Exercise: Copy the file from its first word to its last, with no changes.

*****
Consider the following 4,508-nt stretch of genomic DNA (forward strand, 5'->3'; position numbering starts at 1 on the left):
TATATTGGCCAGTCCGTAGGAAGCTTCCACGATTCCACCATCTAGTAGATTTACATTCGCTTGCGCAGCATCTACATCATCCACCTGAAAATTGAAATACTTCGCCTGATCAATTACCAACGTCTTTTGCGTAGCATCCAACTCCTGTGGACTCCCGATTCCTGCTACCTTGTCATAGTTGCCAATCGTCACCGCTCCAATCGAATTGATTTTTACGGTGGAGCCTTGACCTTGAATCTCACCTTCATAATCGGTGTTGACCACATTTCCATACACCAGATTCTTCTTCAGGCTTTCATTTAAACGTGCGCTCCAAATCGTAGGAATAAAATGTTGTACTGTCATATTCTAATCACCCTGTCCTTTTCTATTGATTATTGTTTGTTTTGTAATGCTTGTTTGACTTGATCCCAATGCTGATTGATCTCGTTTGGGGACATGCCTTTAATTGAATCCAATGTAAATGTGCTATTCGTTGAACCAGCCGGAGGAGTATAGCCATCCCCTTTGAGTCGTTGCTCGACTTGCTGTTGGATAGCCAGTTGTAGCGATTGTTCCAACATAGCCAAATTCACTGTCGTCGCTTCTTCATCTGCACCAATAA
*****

Consider the following 4,508-nt stretch of genomic DNA (forward strand, 5'->3'; position numbering starts at 1 on the left):
TATATTGGCCAGTCCGTAGGAAGCTTCCACGATTCCACCATCTAGTAGATTTACATTCGCTTGCGCAGCATCTACATCATCCACCTGAAAATTGAAATACTTCGCCTGATCAATTACCAACGTCTTTTGCGTAGCATCCAACTCCTGTGGACTCCCGATTCCTGCTACCTTGTCATAGTTGCCAATCGTCACCGCTCCAATCGAATTGATTTTTACGGTGGAGCCTTGACCTTGAATCTCACCTTCATAATCGGTGTTGACCACATTTCCATACACCAGATTCTTCTTCAGGCTTTCATTTAAACGTGCGCTCCAAATCGTAGGAATAAAATGTTGTACTGTCATATTCTAATCACCCTGTCCTTTTCTATTGATTATTGTTTGTTTTGTAATGCTTGTTTGACTTGATCCCAATGCTGATTGATCTCGTTTGGGGACATGCCTTTAATTGAATCCAATGTAAATGTGCTATTCGTTGAACCAGCCGGAGGAGTATAGCCATCCCCTTTGAGTCGTTGCTCGACTTGCTGTTGGATAGCCAGTTGTAGCGATTGTTCCAACATAGCCAAATTCACTGTCGTCGCTTCTTCATCTGCACCAATAA